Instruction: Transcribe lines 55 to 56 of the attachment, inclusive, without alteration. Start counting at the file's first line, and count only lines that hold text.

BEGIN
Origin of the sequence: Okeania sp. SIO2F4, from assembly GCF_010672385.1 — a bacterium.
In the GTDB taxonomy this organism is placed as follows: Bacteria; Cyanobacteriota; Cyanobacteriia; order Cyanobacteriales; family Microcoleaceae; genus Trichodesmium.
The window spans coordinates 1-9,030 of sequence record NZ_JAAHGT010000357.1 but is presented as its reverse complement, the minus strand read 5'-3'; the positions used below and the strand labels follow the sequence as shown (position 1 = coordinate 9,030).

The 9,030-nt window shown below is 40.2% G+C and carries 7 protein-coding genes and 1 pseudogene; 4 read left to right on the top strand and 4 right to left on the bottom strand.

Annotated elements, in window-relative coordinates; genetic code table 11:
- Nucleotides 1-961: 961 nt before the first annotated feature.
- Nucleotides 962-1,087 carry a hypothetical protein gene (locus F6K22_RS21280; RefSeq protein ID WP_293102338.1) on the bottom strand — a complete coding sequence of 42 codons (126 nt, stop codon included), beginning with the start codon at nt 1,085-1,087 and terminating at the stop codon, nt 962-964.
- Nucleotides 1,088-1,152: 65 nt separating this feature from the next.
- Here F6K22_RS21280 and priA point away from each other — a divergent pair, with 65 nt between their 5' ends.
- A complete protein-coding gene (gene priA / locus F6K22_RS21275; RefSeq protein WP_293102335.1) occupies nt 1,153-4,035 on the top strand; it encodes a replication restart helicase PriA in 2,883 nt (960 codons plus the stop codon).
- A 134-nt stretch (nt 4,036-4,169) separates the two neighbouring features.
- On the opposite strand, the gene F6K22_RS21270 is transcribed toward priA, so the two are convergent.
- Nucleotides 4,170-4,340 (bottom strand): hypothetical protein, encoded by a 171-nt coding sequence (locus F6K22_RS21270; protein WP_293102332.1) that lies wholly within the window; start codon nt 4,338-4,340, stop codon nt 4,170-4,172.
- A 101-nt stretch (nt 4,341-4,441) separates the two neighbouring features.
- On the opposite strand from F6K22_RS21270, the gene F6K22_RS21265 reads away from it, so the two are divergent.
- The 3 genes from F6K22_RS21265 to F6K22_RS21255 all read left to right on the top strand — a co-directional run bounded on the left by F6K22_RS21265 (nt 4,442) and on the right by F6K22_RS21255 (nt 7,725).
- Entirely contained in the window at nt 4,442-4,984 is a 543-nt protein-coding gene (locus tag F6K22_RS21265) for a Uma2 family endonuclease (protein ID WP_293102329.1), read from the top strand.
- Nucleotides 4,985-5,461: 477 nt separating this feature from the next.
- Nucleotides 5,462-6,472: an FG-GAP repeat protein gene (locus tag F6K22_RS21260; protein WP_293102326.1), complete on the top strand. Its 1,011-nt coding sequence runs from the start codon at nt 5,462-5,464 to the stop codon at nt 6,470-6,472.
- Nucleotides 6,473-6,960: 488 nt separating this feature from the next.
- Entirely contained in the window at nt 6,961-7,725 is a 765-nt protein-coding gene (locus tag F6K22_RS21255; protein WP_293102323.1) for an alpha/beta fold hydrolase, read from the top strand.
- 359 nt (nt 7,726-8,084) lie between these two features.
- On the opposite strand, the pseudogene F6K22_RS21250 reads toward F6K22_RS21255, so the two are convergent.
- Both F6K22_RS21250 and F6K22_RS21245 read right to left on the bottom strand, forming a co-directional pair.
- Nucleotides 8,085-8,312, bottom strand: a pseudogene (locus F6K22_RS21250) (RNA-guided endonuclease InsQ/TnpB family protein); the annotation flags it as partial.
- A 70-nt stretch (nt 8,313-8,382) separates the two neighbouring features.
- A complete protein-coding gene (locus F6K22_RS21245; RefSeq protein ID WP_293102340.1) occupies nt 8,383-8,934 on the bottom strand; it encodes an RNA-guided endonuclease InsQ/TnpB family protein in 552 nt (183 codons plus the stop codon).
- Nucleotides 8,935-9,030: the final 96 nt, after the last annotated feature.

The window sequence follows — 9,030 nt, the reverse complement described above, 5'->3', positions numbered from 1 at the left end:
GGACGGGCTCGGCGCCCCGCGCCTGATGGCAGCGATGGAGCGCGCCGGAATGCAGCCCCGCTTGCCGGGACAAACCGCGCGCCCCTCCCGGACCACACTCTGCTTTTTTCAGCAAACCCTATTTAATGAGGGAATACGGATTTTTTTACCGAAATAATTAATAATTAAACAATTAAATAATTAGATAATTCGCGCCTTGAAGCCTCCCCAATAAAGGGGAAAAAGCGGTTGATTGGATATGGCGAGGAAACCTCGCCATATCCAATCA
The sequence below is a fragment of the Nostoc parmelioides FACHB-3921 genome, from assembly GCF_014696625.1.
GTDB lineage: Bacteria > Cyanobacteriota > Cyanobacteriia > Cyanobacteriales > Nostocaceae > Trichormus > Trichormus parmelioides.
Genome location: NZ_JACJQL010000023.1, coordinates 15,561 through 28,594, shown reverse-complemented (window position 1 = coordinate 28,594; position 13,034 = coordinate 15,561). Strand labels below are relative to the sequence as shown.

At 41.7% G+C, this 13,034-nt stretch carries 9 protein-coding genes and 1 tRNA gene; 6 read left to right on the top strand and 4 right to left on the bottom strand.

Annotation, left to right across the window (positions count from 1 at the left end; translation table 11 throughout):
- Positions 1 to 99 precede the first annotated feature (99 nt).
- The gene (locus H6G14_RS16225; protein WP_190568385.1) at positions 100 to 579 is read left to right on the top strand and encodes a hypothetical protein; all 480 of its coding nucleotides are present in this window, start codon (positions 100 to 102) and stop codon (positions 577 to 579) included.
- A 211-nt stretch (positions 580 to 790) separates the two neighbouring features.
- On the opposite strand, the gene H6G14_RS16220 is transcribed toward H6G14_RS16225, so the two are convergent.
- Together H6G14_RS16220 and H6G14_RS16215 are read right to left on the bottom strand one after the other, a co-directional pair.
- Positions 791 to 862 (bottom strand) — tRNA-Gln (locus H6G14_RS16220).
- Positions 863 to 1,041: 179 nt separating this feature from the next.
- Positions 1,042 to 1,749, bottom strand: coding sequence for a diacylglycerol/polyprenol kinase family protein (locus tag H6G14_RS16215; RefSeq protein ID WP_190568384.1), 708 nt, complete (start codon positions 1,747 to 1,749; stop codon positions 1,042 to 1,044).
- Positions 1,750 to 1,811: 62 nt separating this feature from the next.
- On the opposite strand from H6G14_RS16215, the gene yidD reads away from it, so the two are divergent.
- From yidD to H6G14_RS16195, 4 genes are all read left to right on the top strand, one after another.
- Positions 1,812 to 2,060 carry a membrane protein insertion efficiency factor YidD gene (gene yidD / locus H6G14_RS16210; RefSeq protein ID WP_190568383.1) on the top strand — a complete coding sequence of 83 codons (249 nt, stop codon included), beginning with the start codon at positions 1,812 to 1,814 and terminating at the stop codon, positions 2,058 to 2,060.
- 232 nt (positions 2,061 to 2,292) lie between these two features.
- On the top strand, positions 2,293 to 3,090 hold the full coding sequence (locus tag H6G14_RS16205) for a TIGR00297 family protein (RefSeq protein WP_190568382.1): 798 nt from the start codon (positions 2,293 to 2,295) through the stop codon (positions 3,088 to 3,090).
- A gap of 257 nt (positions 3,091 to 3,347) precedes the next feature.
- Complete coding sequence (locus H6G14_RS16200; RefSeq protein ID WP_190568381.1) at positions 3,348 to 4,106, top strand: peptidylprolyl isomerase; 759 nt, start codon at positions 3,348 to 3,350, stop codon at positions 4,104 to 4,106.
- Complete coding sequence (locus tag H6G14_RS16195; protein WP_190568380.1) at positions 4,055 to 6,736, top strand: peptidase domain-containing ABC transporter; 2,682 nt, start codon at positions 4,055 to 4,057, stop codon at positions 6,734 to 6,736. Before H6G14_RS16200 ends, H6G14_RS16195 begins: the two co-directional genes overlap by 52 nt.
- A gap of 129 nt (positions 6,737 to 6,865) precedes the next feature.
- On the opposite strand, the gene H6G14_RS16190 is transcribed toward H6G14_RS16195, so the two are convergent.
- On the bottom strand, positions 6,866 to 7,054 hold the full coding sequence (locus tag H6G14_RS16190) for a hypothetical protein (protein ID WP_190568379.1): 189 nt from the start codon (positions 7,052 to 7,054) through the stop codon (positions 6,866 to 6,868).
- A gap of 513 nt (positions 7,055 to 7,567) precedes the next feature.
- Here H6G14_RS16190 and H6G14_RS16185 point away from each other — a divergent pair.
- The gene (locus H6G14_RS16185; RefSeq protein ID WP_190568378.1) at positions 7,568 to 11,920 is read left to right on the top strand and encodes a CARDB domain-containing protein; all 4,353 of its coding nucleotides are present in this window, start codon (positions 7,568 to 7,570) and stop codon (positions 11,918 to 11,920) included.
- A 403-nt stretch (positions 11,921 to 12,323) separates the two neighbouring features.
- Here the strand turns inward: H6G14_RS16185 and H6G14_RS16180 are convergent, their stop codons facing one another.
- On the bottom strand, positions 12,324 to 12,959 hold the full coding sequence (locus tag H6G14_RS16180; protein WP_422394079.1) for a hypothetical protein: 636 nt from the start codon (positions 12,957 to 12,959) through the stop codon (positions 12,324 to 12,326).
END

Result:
- On the bottom strand, positions 6,866 to 7,054 hold the full coding sequence (locus tag H6G14_RS16190) for a hypothetical protein (protein ID WP_190568379.1): 189 nt from the start codon (positions 7,052 to 7,054) through the stop codon (positions 6,866 to 6,868).
- A gap of 513 nt (positions 7,055 to 7,567) precedes the next feature.